The Portsmouth Poetry Hoot, sponsored by the Portsmouth Poet Laureate Program, is usually held on the first Wednesday of every month at 7 p.m. at Café Espresso, 738 Islington Street, Portsmouth. The next Hoot, to be held on Oct. 5, will feature New Hampshire Poet Laureate Alice Fogel and poet Sid Hall.

 

The Pale Tears of Solomon Seal

 

The moony curls of the fiddlehead glow green with meaning and sentiment, migrant

leaves arrive in spring rain and the clematis springs to the arbor, a host of frostbitten

 

flames. I make the day a field in my body, a field that is a headwater my soul gulls in, but

when the groundhog, round as a cigar, waddles out of the forest, nose wrinkling, jaws

 

tapping like castanets, I watch the fat bastard head for the Gorse yellow fritillary,

wimpled by mother-set petals, and not for the trap baited with butter lettuce, bread. I

 

release my terrier whose barks whip the air into shape. The tumor, big as a golf ball on

her foreleg, doesn’t stop her because spring can’t be halted, it’s too dire, intense, yappy

 

with wonder and bafflement. May has glossed cold, false indigo, astute with lonely blue

spires, sit in plastic pots and the field that is my body is tended by beards of bitterness

 

in which seeds tap, a field where I’m the sole docent. Groundhog will be back, lit

with hunger for my masterwort, my pasque flowers, red as coughed-up blood. I’ll ply

 

the trap with fish fillets and tender, urgent, pea shoots, the trap in which I’ve caught, then

released two crows, a wharf rat, big as a basketball. I know groundhog, that codgy coach,

 

and I know terrier. Groundhog will return, but not the terrier. How do I release her,

her perfect black soul which mine gulls in, her yaps, bunny hops? She whose nose holds

 

spring’s dank stricken interiors? Who will I be without her whirly gig tail, steady

as a pump, drawing up the well water we ache for? Who? How? She whose ashes

 

will fleece the garden and sit in the little clay birdcage on the mantle aside the gold

Buddha. Ashes I’ll fling like dung into the whiskey sea while wind, brash, honest, homes

 

my bones. How? She who will leave me, stranded, without love or reason. Beings live

for beings, beings full of atrocious springs, strident buds which plié on mindless leaves

 

for the glory of one full-stopped moment. Aren’t we this gross, bred by brevity and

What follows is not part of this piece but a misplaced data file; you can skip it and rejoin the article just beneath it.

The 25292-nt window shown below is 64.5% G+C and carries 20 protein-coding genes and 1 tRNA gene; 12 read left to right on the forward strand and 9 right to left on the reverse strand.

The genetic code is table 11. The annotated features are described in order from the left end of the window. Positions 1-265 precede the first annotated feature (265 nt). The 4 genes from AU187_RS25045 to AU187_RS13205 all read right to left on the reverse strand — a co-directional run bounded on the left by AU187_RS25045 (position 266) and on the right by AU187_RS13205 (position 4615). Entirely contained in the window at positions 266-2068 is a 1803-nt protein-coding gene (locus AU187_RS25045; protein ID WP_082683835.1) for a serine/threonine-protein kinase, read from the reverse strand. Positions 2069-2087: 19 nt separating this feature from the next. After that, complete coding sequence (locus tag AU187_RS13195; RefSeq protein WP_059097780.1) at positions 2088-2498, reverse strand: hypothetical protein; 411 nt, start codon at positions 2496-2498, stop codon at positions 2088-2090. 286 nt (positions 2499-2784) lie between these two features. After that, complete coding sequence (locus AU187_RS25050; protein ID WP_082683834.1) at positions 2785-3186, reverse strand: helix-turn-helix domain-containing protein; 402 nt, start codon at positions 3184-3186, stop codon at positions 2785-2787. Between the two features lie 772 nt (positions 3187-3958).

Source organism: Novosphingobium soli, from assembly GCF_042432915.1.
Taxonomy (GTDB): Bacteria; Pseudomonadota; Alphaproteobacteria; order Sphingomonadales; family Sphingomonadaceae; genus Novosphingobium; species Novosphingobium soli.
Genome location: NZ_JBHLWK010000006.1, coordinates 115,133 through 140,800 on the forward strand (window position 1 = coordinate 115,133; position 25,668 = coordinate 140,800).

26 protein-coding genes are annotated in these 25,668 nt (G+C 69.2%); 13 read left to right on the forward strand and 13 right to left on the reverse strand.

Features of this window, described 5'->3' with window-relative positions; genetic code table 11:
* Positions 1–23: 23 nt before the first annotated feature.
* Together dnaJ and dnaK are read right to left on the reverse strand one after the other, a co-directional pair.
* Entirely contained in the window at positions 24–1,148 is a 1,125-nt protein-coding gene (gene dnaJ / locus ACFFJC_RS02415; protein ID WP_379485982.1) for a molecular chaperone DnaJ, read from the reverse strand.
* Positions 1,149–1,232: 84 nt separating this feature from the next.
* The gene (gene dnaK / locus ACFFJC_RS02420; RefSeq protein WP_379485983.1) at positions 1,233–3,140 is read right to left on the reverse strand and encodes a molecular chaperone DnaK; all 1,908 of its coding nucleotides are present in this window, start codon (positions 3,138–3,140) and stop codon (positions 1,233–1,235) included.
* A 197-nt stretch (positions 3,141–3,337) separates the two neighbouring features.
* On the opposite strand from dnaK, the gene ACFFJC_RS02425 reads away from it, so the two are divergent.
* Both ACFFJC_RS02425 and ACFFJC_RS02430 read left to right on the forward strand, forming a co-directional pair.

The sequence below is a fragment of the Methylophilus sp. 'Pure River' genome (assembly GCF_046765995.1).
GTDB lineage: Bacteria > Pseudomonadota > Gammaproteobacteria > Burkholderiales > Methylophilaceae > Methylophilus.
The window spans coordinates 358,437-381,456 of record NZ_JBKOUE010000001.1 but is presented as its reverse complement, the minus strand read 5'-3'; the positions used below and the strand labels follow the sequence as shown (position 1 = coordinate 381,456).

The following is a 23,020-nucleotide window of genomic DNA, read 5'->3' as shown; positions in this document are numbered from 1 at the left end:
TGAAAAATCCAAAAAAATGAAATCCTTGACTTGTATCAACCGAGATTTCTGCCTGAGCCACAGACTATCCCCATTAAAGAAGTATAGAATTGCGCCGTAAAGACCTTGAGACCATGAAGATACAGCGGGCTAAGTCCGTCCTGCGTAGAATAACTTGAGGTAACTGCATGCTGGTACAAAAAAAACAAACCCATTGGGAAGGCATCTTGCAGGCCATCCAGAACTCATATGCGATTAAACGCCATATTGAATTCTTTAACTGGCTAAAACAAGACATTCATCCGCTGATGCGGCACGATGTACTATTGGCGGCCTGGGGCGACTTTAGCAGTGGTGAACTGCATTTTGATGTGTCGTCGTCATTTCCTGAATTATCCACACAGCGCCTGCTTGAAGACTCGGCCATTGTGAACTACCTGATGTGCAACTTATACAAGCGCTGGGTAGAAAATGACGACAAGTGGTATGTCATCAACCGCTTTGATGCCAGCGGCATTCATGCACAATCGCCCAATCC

bearing, but how much bearing can be done? Is death an opiate? Pendulous,

 

the pale tears of Solomon Seal. Pendulous. Wholly I love her tender, tented ears.

 

—Elizabeth Kirschner

 

I knelt, or sat—don’t recall which—on the floor with Sam, another’s best friend, but friend enough to me to warrant my presence at his passing; ached with my daughter when she bade farewell to aged, white Ruby, whom she’d loved since a kitten, wept over pale Lucky, sole survivor of a fated litter, whose passing took a piece of her heart, and in doing so a piece of mine; felt Ella grow still under my stroking, stretched on the floor with the two dogs in whose company Max was wont to breathe his last. I have felt Ms. Kirschner’s grief, ardor for life preserved, so eloquently manifested in “The Pale Tears of Solomon Seal.” “Beings live for beings,” she writes. Asks, “Is death an opiate?” So much we don’t know, so much don’t control. Statements and questions that limn the notion that life is a gift of indeterminate duration. Losing the whole, we cling to the parts, “tender, tented ears.” We are disconsolate, are ourselves no longer whole, would do well to hold this knowledge foremost, that it guide, moment to moment, acts that in remembering will be more good than otherwise.

Elizabeth Kirschner is a dog widow who lives on the water in Kittery Point. She is the author of seven books, most recently a memoir, "Waking the Bones," published by Piscataqua Press and winner of the North Street Book Prize for best work of nonfiction by an independent writer. Her dog, Larka, remarkable and beautiful, died on Sept. 6, but remains Kirschner's best friend and companion.

 

—John Simon